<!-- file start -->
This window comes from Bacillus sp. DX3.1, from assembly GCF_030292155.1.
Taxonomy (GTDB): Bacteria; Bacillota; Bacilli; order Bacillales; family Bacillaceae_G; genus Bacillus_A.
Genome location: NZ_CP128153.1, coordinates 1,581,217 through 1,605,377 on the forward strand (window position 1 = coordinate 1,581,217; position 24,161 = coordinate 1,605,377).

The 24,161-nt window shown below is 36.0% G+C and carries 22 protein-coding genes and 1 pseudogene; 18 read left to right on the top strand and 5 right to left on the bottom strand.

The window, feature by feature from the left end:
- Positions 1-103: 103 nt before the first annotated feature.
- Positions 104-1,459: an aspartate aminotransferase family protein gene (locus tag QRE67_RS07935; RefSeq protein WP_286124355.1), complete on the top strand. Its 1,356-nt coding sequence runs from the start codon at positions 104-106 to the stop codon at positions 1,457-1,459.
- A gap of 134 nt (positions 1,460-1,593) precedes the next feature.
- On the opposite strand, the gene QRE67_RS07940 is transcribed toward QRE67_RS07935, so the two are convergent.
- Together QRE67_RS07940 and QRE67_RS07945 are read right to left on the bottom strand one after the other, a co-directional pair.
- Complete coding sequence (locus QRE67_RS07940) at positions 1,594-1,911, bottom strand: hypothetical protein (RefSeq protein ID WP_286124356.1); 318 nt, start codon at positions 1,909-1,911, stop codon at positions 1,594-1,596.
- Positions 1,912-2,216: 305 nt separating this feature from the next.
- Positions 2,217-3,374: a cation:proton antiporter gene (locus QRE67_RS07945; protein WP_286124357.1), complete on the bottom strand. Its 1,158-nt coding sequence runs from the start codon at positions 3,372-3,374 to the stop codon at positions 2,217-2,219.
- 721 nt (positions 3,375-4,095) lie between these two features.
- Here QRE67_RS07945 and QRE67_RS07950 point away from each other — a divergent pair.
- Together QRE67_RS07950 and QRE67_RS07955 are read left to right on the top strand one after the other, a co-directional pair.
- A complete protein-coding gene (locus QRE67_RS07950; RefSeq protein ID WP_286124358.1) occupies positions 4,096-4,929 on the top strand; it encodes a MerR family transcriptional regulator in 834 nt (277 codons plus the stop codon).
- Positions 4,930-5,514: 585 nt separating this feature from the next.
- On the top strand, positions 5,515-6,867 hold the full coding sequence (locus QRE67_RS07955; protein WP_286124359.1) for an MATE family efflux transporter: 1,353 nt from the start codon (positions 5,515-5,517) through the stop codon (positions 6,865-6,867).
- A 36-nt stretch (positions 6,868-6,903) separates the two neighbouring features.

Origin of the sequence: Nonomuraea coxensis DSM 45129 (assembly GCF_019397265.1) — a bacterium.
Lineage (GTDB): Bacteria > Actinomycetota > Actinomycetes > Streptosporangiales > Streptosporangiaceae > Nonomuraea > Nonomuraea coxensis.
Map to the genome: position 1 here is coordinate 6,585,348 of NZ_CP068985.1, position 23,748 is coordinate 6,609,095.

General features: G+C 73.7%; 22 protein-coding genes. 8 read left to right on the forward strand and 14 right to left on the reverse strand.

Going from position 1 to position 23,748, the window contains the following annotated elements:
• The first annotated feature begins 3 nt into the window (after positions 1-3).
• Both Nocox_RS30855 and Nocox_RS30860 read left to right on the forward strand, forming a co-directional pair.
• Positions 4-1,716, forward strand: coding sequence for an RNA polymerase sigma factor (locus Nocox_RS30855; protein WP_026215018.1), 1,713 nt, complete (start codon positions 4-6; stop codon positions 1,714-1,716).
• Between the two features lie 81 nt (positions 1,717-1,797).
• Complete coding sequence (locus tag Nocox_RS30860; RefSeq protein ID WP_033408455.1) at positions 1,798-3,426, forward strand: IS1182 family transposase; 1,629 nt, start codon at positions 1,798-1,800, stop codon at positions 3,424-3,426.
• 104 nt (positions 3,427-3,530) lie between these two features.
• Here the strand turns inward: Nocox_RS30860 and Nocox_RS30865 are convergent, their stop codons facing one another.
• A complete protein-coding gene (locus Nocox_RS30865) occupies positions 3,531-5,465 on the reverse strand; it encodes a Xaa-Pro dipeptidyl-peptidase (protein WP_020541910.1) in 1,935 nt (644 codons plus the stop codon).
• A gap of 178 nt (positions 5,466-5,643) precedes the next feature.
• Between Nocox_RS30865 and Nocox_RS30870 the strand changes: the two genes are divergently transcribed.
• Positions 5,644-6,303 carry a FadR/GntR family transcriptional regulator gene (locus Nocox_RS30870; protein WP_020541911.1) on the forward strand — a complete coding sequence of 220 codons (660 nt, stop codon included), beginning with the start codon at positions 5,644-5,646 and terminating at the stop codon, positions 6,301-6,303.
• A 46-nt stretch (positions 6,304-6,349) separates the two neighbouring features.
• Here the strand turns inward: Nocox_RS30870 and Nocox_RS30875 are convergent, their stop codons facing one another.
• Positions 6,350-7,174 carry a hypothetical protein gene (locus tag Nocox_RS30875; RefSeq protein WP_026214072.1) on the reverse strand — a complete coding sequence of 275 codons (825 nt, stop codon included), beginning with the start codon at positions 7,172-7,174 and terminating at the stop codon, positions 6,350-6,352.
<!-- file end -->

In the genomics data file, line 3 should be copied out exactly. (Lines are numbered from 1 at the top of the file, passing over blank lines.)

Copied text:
Genome location: NZ_CP128153.1, coordinates 1,581,217 through 1,605,377 on the forward strand (window position 1 = coordinate 1,581,217; position 24,161 = coordinate 1,605,377).